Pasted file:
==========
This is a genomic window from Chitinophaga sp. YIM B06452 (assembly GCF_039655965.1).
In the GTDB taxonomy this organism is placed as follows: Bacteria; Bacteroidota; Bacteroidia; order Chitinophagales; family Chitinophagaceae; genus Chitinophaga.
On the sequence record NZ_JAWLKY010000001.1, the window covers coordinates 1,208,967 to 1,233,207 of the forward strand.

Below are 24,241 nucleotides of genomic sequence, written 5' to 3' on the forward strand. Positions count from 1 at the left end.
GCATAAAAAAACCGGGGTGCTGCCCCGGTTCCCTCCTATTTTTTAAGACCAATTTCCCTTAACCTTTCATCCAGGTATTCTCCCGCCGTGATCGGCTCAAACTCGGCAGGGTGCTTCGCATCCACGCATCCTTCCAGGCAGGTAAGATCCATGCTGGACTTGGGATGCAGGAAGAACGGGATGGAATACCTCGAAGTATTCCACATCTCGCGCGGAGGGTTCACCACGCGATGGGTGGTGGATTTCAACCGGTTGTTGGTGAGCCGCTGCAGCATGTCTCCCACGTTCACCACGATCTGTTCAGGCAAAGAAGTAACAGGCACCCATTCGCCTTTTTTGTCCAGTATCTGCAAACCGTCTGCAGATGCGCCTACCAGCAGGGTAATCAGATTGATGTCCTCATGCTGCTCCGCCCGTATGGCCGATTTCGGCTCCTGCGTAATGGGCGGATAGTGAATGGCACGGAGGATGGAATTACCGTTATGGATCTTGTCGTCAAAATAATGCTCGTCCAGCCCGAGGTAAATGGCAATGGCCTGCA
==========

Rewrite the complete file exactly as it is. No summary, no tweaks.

This is a genomic window from Chitinophaga sp. YIM B06452 (assembly GCF_039655965.1).
In the GTDB taxonomy this organism is placed as follows: Bacteria; Bacteroidota; Bacteroidia; order Chitinophagales; family Chitinophagaceae; genus Chitinophaga.
On the sequence record NZ_JAWLKY010000001.1, the window covers coordinates 1,208,967 to 1,233,207 of the forward strand.

Below are 24,241 nucleotides of genomic sequence, written 5' to 3' on the forward strand. Positions count from 1 at the left end.
GCATAAAAAAACCGGGGTGCTGCCCCGGTTCCCTCCTATTTTTTAAGACCAATTTCCCTTAACCTTTCATCCAGGTATTCTCCCGCCGTGATCGGCTCAAACTCGGCAGGGTGCTTCGCATCCACGCATCCTTCCAGGCAGGTAAGATCCATGCTGGACTTGGGATGCAGGAAGAACGGGATGGAATACCTCGAAGTATTCCACATCTCGCGCGGAGGGTTCACCACGCGATGGGTGGTGGATTTCAACCGGTTGTTGGTGAGCCGCTGCAGCATGTCTCCCACGTTCACCACGATCTGTTCAGGCAAAGAAGTAACAGGCACCCATTCGCCTTTTTTGTCCAGTATCTGCAAACCGTCTGCAGATGCGCCTACCAGCAGGGTAATCAGATTGATGTCCTCATGCTGCTCCGCCCGTATGGCCGATTTCGGCTCCTGCGTAATGGGCGGATAGTGAATGGCACGGAGGATGGAATTACCGTTATGGATCTTGTCGTCAAAATAATGCTCGTCCAGCCCGAGGTAAATGGCAATGGCCTGCA